So from the start, Ford will welcome any opportunity to actively campaign—and I expect if there is an election, he’ll be an active presence in it. In fact, for a long while on his radio show he’s been talking about recruiting friendly candidates for city council he can support and help. So he may already have a hand-picked preference, someone ready to go that he wants to be able to campaign beside.
And his desire to campaign may be heightened at a time like this when he’s been dealing with bad news at City Hall—when it comes to policy in the chamber, he lost control of council long, long ago; when it comes to procedure, he has a hard time staying onside of all the integrity officers and courts and laws and things; when it comes to personal conduct, well, you know all that. But when he gets out there to campaign, the yardstick becomes different—it’s not, Is he right or wrong? Competent or incompetent? It’s can he win? He likes that. His active part in Holyday’s provincial by-election victory was one of the biggest good news stories for him of the year. On election night, panelists on TV were asking if this was a complete recovery from the crack scandal. For Ford, that kind of press is golden.
And if the question is, Can he win? The answer is more likely to be yes in Ward 3 than almost anywhere else. His second-most loyal ally on council—the man leaving for Queen’s Park—has represented that Ward for as long as this city has existed. He won it without actively campaigning for the past decade or more. So whoever Holyday and Ford choose support in a by-election would stand a very, very strong chance of winning. As close to a sure thing as you get in a contested open seat, I think. And yet, if a Ford-approved candidate runs with his active help then the headlines on election day are absolutely certain to focus on this being a victory for Rob Ford.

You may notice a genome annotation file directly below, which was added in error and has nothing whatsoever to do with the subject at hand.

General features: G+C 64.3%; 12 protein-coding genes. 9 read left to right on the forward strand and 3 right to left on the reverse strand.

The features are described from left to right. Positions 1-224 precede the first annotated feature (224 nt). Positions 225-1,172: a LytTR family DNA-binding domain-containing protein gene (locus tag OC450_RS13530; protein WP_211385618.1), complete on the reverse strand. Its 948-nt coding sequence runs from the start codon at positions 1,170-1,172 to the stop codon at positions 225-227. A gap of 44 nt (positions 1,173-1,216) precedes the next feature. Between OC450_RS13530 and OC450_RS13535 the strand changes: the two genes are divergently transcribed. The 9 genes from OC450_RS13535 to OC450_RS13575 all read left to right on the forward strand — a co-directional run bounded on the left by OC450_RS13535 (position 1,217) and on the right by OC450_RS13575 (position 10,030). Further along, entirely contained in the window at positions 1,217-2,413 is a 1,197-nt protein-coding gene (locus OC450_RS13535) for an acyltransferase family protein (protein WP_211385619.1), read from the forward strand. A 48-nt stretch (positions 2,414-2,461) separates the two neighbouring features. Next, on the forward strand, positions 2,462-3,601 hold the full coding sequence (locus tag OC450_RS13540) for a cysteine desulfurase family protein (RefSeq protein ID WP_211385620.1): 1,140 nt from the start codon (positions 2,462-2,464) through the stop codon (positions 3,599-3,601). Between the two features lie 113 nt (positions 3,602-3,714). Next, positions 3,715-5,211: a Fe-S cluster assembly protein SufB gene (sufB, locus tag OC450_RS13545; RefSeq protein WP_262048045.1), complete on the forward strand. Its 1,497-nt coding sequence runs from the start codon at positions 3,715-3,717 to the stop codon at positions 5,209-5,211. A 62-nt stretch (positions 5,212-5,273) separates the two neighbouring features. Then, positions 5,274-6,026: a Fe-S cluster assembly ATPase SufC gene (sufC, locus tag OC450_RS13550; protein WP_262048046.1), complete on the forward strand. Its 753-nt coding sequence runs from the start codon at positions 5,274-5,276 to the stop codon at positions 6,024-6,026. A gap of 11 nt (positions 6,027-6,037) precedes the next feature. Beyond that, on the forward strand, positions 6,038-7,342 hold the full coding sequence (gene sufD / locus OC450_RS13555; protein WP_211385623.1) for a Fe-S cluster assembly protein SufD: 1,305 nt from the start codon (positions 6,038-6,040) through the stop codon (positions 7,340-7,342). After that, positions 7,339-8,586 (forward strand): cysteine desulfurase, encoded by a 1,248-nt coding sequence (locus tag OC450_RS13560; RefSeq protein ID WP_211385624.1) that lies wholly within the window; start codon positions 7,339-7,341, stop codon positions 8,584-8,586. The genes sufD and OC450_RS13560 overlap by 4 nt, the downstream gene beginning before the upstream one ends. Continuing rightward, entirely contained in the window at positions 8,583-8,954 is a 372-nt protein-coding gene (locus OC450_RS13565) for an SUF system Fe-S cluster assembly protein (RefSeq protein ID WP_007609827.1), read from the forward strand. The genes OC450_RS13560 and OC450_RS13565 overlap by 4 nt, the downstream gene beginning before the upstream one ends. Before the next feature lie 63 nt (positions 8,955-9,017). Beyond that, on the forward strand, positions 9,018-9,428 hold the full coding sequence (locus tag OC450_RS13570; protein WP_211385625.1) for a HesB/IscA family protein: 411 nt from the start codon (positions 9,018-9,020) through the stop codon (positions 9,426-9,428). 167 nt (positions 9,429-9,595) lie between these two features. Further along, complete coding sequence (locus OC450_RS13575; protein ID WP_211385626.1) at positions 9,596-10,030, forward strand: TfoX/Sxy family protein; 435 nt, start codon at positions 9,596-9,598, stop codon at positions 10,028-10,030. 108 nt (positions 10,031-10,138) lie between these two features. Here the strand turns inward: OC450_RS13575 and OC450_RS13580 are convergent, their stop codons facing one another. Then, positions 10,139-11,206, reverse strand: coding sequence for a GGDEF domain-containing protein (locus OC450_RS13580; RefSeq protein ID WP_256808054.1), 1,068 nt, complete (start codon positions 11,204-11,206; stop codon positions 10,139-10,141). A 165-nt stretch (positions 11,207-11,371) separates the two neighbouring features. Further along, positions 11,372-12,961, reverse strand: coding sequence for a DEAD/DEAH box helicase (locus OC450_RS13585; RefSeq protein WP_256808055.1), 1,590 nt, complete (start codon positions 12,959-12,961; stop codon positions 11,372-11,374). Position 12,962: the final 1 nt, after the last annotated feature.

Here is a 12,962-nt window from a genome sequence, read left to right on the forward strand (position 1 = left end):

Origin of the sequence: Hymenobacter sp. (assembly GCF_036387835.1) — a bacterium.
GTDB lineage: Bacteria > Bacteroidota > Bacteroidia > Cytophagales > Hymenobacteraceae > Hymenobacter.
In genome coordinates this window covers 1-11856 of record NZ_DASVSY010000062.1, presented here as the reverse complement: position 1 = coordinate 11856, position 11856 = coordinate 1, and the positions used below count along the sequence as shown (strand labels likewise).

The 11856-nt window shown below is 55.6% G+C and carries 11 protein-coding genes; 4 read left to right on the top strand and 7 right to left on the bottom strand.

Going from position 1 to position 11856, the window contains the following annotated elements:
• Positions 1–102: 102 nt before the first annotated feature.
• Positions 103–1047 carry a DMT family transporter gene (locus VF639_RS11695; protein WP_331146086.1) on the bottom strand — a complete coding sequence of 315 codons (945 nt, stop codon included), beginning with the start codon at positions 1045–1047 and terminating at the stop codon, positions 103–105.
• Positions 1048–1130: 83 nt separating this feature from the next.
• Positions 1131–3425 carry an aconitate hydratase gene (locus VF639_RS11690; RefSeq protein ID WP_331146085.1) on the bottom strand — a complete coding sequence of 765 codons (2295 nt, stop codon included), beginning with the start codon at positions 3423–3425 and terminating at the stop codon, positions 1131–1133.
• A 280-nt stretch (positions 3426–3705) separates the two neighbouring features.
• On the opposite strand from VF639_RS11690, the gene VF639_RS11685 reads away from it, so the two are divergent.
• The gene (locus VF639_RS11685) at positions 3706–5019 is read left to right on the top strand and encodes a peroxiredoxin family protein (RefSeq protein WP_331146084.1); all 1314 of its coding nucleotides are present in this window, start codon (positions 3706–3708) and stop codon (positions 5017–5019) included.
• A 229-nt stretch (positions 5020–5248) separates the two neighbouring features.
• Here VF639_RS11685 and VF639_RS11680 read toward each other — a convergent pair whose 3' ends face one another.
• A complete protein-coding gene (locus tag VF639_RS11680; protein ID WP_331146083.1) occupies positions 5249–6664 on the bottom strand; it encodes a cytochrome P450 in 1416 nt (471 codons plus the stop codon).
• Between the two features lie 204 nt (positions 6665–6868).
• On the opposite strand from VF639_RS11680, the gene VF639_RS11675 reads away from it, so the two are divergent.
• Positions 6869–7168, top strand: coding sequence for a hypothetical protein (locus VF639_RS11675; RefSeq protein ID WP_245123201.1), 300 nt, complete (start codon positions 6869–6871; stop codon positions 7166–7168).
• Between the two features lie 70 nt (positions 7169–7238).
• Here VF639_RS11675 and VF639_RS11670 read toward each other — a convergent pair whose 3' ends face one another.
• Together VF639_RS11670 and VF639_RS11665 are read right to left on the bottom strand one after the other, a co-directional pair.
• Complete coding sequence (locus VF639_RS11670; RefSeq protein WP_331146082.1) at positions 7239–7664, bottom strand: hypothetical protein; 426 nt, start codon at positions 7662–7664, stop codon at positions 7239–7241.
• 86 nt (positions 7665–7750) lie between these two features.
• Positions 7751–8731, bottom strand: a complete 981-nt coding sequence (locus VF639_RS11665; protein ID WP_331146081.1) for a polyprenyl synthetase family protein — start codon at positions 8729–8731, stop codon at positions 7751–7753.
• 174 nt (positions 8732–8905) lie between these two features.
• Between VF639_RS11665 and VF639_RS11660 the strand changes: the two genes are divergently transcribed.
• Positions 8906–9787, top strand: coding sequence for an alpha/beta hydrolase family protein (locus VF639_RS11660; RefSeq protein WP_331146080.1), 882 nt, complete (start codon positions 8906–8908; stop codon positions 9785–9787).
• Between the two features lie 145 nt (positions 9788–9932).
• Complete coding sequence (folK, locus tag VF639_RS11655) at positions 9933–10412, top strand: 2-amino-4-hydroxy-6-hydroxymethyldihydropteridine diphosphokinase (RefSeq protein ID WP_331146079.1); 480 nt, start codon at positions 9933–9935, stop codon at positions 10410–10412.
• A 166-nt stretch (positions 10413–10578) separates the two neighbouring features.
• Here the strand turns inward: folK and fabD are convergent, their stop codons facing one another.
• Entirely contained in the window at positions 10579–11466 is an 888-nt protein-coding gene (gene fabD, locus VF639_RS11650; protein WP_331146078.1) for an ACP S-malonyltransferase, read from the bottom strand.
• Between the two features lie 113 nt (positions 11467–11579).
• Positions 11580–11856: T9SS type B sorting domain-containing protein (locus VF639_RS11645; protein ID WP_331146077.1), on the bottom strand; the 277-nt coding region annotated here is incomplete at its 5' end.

That’s a story he’d like to have on the front page when it’s time to have the budget meeting—the resurgent power of Ford Nation as an electoral force. Especially when the opening of nominations and fundraising and spending for the next general election are only two months away at that point. It might be worth a few bet-hedging votes of support on council for budget and subway season, and it sets up the Ford election juggernaut for 2014.
And he gets to do all this while being on the principled side of democracy—even as a cost-cutter, he gets to claim that the will of the voters is the highest principle, even trumping saving money.
There are other ways to see the politics: if a non-Ford approved candidate were to somehow win, it would be a huge triumph for his opponents. And even if there were a competitive race, where the Ford/Holyday candidate won narrowly in a tough battle, that could both be viewed as a danger sign for the mayor and set up an epic rematch in next year’s council election. That could be an opportunity, given the attention and concentration of resources in a one-off by-election that doesn’t happen in a regular general election, for a non-Ford/Holyday candidate to stand a chance next year. An opportunity that could be less likely to materialize in a caretaker-appointment-business-as-usual scenario.
Personally, I’m not sure what my own position is on this, in principle. But I can see clearly at least two reasons why some people would want to go to the voters. One of them is a good reason based on good values. The other is a partisan opportunity that must be at the front of Ford supporters’ minds—and at the front of his opponents’ minds—as they weigh the decision.
PHOTO: TORONTO STAR